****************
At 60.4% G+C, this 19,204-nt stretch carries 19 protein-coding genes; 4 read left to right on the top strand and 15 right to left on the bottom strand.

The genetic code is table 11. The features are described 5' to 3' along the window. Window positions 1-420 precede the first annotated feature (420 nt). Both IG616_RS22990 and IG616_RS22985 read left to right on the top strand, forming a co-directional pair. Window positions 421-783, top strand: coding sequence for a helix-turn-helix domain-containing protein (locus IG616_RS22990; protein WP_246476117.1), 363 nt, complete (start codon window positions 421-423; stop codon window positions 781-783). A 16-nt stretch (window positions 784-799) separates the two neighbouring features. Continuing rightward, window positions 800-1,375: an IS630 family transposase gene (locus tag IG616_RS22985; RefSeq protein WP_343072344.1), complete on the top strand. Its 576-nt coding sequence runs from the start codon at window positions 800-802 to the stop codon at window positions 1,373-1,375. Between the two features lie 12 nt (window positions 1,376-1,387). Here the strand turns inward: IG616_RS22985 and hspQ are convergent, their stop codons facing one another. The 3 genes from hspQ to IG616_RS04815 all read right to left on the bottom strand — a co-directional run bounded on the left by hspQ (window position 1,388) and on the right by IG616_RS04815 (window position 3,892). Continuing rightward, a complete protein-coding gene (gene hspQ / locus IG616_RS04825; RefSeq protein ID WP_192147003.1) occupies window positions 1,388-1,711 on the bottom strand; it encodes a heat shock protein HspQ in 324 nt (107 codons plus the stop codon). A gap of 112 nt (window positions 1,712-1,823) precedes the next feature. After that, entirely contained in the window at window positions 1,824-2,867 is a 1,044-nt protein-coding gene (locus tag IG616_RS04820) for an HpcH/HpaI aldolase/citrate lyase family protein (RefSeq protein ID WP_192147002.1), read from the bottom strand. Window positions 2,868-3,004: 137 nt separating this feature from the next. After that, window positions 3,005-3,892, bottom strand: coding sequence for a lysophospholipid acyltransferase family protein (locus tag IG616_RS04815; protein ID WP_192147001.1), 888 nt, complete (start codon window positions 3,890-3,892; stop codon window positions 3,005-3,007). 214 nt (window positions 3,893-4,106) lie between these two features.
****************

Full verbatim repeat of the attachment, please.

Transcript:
At 60.4% G+C, this 19,204-nt stretch carries 19 protein-coding genes; 4 read left to right on the top strand and 15 right to left on the bottom strand.

The genetic code is table 11. The features are described 5' to 3' along the window. Window positions 1-420 precede the first annotated feature (420 nt). Both IG616_RS22990 and IG616_RS22985 read left to right on the top strand, forming a co-directional pair. Window positions 421-783, top strand: coding sequence for a helix-turn-helix domain-containing protein (locus IG616_RS22990; protein WP_246476117.1), 363 nt, complete (start codon window positions 421-423; stop codon window positions 781-783). A 16-nt stretch (window positions 784-799) separates the two neighbouring features. Continuing rightward, window positions 800-1,375: an IS630 family transposase gene (locus tag IG616_RS22985; RefSeq protein WP_343072344.1), complete on the top strand. Its 576-nt coding sequence runs from the start codon at window positions 800-802 to the stop codon at window positions 1,373-1,375. Between the two features lie 12 nt (window positions 1,376-1,387). Here the strand turns inward: IG616_RS22985 and hspQ are convergent, their stop codons facing one another. The 3 genes from hspQ to IG616_RS04815 all read right to left on the bottom strand — a co-directional run bounded on the left by hspQ (window position 1,388) and on the right by IG616_RS04815 (window position 3,892). Continuing rightward, a complete protein-coding gene (gene hspQ / locus IG616_RS04825; RefSeq protein ID WP_192147003.1) occupies window positions 1,388-1,711 on the bottom strand; it encodes a heat shock protein HspQ in 324 nt (107 codons plus the stop codon). A gap of 112 nt (window positions 1,712-1,823) precedes the next feature. After that, entirely contained in the window at window positions 1,824-2,867 is a 1,044-nt protein-coding gene (locus tag IG616_RS04820) for an HpcH/HpaI aldolase/citrate lyase family protein (RefSeq protein ID WP_192147002.1), read from the bottom strand. Window positions 2,868-3,004: 137 nt separating this feature from the next. After that, window positions 3,005-3,892, bottom strand: coding sequence for a lysophospholipid acyltransferase family protein (locus tag IG616_RS04815; protein ID WP_192147001.1), 888 nt, complete (start codon window positions 3,890-3,892; stop codon window positions 3,005-3,007). 214 nt (window positions 3,893-4,106) lie between these two features.